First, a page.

The Supreme Court on Monday upheld what had seemed a quixotic rebellion of a California raisin grower. The farmer had rightly challenged federal rules that he must give up a portion of his raisin crop on demand, without compensation.
The court ruled by an 8-1 margin, with Justice Sonia Sotomayor the lone dissenter, that the federal regulations — in force for the last 66 years — were a violation of the U.S. Constitution.
The ruling was a sweet victory for Marvin Horne, who had to fight an 11-year legal battle to prevail and get the government’s $680,00 fine cancelled — including going twice to the Supreme Court.
But the court’s decision also likely has much wider application and could restrict other overreaching government property seizures as well, including some abuses by police departments. Altogether, it was a victory not just for the raisin grower but for liberty.
The ruling invalidates the federal “marketing order” for raisins, which can require growers to surrender some of their product to a government agency.
The ruling should require the U.S. Agriculture Department to modify other marketing orders based on what is called the “volume control” approach to stabilizing agricultural prices.
Mr. Horne contended that the marketing order was an unconstitutional “taking.”
In 2013, the Supreme Court overturned a lower court ruling blocking his constitutional claim and sent the case back for rehearing. The lower court then upheld the Justice Department’s argument that the marketing order was not a “taking.”
But when Mr. Horne again appealed to the Supreme Court, it agreed with him.
The justices ruled that the crop-seizure method of the marketing order clearly constituted a physical taking, and in failing to compensate the Hornes (and other growers) ran afoul of the “Takings Clause” of the Fifth Amendment, which says that private property shall not be taken for public use, without just compensation.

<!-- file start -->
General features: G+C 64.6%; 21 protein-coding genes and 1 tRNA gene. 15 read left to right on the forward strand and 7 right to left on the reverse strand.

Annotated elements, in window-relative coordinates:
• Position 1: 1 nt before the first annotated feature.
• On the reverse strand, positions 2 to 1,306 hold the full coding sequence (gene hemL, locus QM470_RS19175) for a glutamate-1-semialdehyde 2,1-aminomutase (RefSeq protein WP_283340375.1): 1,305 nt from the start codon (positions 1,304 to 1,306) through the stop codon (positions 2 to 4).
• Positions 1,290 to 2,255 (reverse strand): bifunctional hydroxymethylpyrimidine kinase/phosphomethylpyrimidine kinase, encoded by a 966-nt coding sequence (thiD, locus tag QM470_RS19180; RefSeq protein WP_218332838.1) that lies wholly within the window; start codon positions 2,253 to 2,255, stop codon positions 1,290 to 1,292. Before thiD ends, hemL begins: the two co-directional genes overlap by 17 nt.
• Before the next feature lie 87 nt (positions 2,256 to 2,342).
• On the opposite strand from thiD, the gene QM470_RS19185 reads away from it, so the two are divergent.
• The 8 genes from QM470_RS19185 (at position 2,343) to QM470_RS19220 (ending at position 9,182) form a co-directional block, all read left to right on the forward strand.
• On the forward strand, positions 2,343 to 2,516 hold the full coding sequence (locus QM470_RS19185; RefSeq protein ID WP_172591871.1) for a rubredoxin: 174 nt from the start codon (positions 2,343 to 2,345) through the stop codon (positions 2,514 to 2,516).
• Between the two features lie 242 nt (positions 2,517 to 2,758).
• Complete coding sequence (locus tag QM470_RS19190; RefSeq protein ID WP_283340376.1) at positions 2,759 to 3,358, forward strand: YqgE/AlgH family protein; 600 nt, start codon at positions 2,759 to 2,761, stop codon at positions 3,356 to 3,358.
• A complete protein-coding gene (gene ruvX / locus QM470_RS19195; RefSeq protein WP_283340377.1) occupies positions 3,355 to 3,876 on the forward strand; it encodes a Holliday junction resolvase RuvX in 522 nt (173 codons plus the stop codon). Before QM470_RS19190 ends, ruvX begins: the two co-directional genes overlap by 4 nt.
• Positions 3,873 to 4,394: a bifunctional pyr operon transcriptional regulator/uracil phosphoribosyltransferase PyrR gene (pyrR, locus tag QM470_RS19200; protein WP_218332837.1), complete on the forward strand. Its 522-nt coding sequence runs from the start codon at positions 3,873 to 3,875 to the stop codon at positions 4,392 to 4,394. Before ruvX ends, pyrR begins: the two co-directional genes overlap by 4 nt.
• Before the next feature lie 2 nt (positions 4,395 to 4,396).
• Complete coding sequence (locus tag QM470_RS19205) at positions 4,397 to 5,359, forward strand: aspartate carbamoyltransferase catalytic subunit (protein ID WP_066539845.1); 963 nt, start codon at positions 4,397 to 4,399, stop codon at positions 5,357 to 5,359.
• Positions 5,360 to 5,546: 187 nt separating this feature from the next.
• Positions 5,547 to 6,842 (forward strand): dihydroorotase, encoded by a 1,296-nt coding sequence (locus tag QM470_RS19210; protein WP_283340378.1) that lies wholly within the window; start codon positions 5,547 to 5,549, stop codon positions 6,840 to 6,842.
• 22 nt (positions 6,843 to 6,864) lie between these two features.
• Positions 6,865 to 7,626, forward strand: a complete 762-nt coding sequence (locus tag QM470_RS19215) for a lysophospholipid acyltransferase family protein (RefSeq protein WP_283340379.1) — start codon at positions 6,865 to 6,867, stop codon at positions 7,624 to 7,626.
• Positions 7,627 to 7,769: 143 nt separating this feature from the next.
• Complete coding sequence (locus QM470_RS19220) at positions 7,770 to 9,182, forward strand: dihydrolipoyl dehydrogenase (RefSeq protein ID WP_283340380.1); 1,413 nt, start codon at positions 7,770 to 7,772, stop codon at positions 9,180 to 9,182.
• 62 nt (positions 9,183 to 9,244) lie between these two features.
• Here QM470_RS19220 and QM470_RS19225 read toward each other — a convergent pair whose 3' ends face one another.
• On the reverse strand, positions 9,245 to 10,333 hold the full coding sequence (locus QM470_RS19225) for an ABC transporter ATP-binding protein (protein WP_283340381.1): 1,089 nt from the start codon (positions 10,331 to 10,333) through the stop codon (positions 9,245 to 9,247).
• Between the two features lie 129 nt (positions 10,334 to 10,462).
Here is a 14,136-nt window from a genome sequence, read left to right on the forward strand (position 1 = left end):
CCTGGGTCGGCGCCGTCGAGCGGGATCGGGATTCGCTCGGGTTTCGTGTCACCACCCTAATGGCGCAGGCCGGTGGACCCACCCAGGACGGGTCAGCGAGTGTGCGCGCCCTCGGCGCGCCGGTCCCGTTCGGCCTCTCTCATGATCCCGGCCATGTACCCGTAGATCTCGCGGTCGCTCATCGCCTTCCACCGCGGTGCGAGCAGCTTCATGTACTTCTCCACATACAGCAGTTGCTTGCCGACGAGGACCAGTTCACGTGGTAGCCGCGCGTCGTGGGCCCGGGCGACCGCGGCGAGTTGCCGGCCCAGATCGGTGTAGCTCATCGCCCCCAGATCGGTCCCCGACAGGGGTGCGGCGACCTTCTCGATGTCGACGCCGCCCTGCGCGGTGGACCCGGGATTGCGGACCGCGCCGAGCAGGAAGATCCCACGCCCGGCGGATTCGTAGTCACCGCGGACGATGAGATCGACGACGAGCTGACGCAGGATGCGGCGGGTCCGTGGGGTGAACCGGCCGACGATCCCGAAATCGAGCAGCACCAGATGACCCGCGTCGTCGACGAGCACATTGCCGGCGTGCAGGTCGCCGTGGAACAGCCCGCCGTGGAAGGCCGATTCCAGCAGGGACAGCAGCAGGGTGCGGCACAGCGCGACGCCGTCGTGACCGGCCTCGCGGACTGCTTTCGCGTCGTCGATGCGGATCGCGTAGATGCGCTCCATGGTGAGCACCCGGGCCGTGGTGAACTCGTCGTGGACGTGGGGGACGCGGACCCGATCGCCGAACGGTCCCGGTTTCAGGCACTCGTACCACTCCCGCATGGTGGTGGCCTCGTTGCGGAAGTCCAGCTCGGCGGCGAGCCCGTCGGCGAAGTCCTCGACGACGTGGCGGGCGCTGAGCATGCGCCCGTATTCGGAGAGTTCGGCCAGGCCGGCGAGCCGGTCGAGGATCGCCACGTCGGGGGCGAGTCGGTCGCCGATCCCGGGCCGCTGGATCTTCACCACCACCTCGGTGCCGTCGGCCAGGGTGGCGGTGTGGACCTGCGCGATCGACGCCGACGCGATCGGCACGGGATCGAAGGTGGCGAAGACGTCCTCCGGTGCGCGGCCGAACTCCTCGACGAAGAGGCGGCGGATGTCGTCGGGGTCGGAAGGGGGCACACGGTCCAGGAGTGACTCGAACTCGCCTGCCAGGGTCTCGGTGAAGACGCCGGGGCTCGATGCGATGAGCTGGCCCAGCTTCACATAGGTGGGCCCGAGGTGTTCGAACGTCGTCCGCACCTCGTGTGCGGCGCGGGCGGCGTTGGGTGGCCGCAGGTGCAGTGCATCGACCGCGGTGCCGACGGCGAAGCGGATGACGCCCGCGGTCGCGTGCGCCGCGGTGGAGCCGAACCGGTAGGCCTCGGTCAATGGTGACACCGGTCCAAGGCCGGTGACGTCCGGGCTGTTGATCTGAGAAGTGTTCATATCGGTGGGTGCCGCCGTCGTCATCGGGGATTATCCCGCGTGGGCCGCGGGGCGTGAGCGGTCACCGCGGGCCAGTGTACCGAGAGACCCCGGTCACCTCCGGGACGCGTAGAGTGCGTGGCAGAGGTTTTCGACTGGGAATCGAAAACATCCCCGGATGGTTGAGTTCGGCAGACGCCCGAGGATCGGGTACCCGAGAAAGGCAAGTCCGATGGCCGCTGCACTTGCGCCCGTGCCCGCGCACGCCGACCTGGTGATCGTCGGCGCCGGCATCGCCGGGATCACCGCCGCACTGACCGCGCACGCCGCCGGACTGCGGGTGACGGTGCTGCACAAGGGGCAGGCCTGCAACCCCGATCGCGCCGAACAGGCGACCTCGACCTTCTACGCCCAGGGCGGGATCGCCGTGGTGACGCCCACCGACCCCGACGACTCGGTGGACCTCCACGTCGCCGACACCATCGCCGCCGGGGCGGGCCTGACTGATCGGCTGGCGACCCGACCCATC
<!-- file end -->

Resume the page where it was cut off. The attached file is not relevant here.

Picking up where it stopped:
Until now, the Takings Clause has mainly been held to apply only to real estate. But the court agreed that it also applies to any personal property taken by the government. Citing precedents ranging from the Magna Carta to a 1779 South Carolina law, Chief Justice John Roberts declared that the Takings Clause clearly establishes that “the government has a categorical duty to pay just compensation when it takes your car just as when it takes your home.”
The reference to “your car” could be aimed at a practice in some police departments of seizing vehicles and other property without a conviction for any crime. If so, it could help reverse what has been a growing abuse of power during the “War on Drugs.”
Mr. Horne deserves praise for sticking up for his constitutional rights.
And the high court deserves credit for reviving the proper meaning of the Takings Clause.